- 1 Vapor IO Brings OpenDCRE to General Availability
- 2 VMware Takes the Wraps Off vRealize Automation and vRealize Business
- 3 Microsoft Previews Hyper-V Containers for Windows Server 2016
- 4 Mirantis Led FUEL Project Gets Installed Under OpenStack Big Tent
- 5 Red Hat Enterprise Linux 7.2 Adds Security, DR Features
Road To MCSE: The Future Of Network Administration Page 3
What's all this have to do with the salary discrepancies I noted at the beginning of the article? I think the problem of low salaries is related to the emerging stratification of talent in the industry. The oft quoted figures of high salaries in the network administration field were for those that already had a very comprehensive skill-set and years of experience. The "average" salaries we see now due to the amalgam of skills required in the industry.
This is similar to what we see in medicine in the United States. Medicine is a very complex endeavor, similar to the IT business. And the medical industry is stratified. In a simple classification scheme, there are LVNs, RNs and the MDs. Each of these groups studies similar subjects: Anatomy, Physiology, Biochemistry, Pharmacology and others.
However, the amount of study and hard-nosed dedication required of each of these groups is stratified. On the top of the food chain are the physicians, who put in a minimum of 12 years of post graduate work of dedicated study before they can even practice, and then after they enter practice, they must constantly study to keep up with the advances in their field. RNs must put in at least four years, and LVNs 2 years. They all practice "medicine" in one fashion or another, but their skills, and their salaries, differ based on their level in the hierarchy.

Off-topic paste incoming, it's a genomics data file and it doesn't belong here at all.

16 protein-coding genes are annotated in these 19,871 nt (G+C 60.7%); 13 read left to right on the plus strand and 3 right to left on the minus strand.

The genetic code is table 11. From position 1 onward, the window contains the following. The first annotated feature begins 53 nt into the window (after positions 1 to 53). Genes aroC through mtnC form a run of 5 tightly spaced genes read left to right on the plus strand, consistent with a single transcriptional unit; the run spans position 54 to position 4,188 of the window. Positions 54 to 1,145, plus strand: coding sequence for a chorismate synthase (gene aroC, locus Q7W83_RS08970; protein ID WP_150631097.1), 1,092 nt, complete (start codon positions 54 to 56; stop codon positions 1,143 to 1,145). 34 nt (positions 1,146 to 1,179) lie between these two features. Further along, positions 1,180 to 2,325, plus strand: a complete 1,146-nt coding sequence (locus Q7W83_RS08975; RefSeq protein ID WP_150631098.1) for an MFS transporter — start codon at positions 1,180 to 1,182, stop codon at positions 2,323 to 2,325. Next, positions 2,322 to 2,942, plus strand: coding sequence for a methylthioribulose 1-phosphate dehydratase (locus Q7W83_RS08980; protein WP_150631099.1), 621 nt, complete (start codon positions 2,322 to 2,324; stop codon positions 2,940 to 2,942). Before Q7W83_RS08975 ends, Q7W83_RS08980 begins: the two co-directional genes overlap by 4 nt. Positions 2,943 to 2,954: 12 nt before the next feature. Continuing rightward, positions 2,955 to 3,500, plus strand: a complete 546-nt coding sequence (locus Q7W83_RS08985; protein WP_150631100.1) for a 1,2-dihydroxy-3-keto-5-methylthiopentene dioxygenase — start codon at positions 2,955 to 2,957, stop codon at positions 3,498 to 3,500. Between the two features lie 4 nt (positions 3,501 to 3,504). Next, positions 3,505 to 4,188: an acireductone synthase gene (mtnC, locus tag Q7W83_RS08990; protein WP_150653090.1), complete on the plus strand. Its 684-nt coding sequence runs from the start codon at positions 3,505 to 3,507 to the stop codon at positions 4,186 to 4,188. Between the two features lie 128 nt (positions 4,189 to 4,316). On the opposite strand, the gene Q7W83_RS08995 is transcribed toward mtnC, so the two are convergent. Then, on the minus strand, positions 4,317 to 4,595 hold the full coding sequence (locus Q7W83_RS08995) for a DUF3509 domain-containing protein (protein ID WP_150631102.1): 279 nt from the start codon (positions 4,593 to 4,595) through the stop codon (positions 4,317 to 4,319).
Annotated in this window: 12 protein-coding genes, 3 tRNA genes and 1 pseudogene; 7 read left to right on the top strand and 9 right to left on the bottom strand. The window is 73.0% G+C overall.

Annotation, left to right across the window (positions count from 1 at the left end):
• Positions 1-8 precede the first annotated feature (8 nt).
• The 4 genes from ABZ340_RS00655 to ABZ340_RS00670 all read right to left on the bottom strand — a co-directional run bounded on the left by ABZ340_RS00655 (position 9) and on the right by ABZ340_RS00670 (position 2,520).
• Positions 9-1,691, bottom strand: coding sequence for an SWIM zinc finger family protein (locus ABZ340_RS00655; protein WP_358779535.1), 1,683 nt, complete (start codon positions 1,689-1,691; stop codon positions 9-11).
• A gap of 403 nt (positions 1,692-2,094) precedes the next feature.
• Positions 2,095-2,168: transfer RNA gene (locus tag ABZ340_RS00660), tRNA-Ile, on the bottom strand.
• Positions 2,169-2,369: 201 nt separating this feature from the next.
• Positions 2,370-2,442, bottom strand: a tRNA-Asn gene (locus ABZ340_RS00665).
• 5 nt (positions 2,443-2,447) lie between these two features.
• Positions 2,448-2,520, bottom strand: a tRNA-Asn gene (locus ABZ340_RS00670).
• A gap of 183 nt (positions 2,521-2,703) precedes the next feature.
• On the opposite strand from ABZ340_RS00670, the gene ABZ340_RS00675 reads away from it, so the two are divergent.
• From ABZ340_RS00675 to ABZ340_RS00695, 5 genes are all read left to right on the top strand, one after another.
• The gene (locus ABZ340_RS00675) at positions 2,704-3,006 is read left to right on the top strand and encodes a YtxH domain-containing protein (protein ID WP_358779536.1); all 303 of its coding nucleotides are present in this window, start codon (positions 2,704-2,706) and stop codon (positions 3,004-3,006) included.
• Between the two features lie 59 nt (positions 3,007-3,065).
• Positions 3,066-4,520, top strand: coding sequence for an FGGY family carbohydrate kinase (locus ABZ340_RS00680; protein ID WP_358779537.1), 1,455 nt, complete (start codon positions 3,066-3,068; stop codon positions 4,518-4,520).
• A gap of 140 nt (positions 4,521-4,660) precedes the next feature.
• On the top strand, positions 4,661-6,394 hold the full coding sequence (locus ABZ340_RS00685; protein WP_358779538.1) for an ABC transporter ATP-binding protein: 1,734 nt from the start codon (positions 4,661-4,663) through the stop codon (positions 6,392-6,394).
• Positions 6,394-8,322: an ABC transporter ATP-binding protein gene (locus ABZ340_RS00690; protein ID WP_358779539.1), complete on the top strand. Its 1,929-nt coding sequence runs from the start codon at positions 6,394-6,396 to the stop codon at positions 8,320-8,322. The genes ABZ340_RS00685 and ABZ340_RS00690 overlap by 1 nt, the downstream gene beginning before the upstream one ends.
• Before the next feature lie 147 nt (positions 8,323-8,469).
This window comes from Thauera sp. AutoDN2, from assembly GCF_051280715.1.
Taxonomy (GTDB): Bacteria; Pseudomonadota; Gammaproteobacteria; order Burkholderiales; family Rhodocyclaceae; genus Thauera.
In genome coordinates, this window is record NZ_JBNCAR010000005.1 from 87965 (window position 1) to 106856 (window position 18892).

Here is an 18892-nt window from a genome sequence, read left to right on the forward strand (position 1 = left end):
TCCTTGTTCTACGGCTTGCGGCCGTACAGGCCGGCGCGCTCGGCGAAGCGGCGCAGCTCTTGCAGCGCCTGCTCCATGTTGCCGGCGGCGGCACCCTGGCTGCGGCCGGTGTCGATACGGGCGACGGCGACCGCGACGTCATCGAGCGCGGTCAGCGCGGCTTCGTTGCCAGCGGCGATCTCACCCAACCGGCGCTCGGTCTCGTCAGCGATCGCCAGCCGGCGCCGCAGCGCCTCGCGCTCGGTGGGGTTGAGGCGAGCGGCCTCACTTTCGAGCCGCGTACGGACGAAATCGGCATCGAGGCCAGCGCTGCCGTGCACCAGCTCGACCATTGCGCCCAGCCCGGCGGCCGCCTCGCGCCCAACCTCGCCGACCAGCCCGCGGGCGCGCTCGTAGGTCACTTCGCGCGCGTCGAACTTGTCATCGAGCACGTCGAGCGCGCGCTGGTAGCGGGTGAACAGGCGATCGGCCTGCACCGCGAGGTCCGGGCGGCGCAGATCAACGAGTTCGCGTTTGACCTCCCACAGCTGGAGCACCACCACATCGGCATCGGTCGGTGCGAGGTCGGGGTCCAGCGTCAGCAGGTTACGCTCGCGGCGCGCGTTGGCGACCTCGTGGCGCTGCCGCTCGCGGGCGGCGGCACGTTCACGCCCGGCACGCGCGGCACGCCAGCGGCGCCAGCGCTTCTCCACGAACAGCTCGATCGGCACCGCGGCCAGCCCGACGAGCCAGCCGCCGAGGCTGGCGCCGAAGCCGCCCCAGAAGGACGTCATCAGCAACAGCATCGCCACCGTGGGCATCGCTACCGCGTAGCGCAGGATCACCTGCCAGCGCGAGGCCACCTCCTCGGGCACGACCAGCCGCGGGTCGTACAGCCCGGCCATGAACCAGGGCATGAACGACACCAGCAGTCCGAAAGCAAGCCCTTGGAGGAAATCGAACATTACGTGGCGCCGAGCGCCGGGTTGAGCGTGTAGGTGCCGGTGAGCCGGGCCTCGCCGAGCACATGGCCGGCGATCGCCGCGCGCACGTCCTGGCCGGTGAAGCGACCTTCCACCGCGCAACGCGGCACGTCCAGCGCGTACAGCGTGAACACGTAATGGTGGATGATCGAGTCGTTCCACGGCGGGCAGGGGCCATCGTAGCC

The IT industry does not, as yet, have such a hierarchy. The only standard that exists right now is how much do you know, how much can you do, how fast can you do it, and how fast can you learn to do the next "new thing". The faster and better informed you are, the more money you can make. It's definitely a performance based compensation system.
So, while you slog your way through your MCSE studies, think about where you want to be in the IT food chain. Do you want to be the job seeker? Or maybe you are looking for more, and you're interested in the middle rung and want to be the network admin? Or, maybe you want the "Brass Ring" and become the network engineer who knows a lot about everything and continues to learn more everyday.
Your earning potential is directly related to what decisions you make, so consider your options carefully. But whatever decision you make, you'll make the most of your position by becoming the best you can be for whatever you try to do. So go for it - the pot is still out there; it's just that some pots have more gold in them than others.